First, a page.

Inter-agency sensemaking and the potential for AI for alternative thinking: overcoming interoperability challenges for more politically feasible and effective serious organised crime (SOC) strategies and operations

This project aims to better understand some of the interoperability challenges for improved multi-agency thinking and working. 

While a growing body of evidence suggests we need to develop more problem-driven, politically feasible strategies and operations on SOC and corruption, there are often differences of opinion in multi-agency teams on what this means and what is needed. Some may translate this as a need to develop responses that reflect contextual realities on the ground and are politically feasible within that context, while others may believe it means that we need more political influence to convince or press local counterparts to focus on our priorities. 

Because of this, we are also likely to find framing challenges among different agencies and teams involved, in terms of:

  • how they define the problem (for example, one of security, politics, society, economics and so on);
  • what they think of as the right starting point or solution (for example, military, law enforcement, conflict prevention, diplomacy, aid, civil society, social policy, psychology and so on);
  • where they see the ethical and moral parameters for strategy and action;
  • what assumptions they bring in and typical mental models;
  • what the primary purpose of analytical products are (such as, to inform a short-term operational response versus developing a longer-term approach to tackle underlying causes and drivers of particular threats); and so on.

In other words, there appears to be a typical interoperability challenge at play here.

There are well known problems in human decision-making at both individual and group levels, and sensemaking is useful as a first pass in framing the situation. As our previous research has shown, ‘Sense-making happens when you experience a 'gap', or contradiction, in your understanding of the context in which you are currently acting; it is a means by which uncertainty or discomfort can be dealt with through the recruitment of prior experiences or new information’. We will apply Klein’s Data-Frame Model as a lens to explore how people working in multi-agency teams on SOC-related issues select ‘data’ (evidence that is available to them) and combine these into a ‘frame’ (an explanatory model) in terms of their prior knowledge, beliefs and expectations. As new data become available, so the frame can be elaborated or questioned. This offers a reasonable description of experts dealing with ambiguous and uncertain data.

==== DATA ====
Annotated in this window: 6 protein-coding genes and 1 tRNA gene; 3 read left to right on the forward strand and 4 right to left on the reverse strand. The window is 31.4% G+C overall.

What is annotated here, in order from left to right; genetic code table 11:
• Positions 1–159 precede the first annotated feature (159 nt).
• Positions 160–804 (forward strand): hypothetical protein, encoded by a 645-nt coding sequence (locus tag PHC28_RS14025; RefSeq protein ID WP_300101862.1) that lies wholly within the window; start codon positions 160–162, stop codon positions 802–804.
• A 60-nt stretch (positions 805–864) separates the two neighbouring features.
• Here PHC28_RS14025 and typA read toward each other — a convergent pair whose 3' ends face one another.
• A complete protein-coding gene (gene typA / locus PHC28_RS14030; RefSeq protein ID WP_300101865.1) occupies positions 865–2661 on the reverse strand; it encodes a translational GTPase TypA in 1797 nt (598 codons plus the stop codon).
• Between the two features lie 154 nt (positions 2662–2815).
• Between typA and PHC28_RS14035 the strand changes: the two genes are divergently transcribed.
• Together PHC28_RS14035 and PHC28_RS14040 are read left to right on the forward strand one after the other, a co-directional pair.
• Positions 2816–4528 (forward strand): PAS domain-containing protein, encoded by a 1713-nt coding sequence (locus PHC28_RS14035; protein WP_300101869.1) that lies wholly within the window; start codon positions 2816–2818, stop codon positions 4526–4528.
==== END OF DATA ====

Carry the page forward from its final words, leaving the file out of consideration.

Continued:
Drawing on semi-structured interviews and focus group discussions with SOC policymakers and practitioners from a range of agencies, we will adapt a model originally developed by Professor Baber for the National Cyber Security Centre focused on single agency work on intelligence and AI. The team will design a workshop where participants in multi-agency groups reflect on 'critical incidents' (that is, situations from their experience in which things did not go as planned or required adaptation).  Once groups have a 'scenario' to work from, the next stage involves producing a timeline of events within the scenario, including mapping different actors, groups, organisations and so on.

Following this preliminary stage, participants will reflect on which organisations are responsible for specific events and information and how these organisations share information. The result will be a set of high-level questions relating to information sharing, managing conflict or competition, and how the different organisations might have different interpretations that they apply to the information. The final phase of the workshop will involve critically reviewing the scenarios, particularly in terms of bottlenecks for communications and implications of missing or ambiguous information, and proposing potential solutions to these problems.

Expected impact 

While generating useful insights in its own right, this scoping phase will also inform the potential development of a Cooperative AI system that draws on multiple possible versions of workshop scenarios in order to create a 'many-worlds' perspective on problems ranging from a 'world' in which all information was correct and unambiguous, but with competing aims of different organisations, to others in which aims aligned or information was ambiguous. The ambition for this Cooperative AI system is to help better bring together multi-agency teams and to improve decision-making for SOC strategies and interventions in the future.

Contact 

Professor Heather Marquette (heather.marquette@fcdo.gov.uk or h.a.marquette@bham.ac.uk)

 

Principal Investigator
Professor Christopher Baber, University of Birmingham
howes-andrew Co-Investigator
Professor Andrew Howes, University of Birmingham
Heather MarquetteCo-Investigator
Professor Heather Marquette, University of Birmingham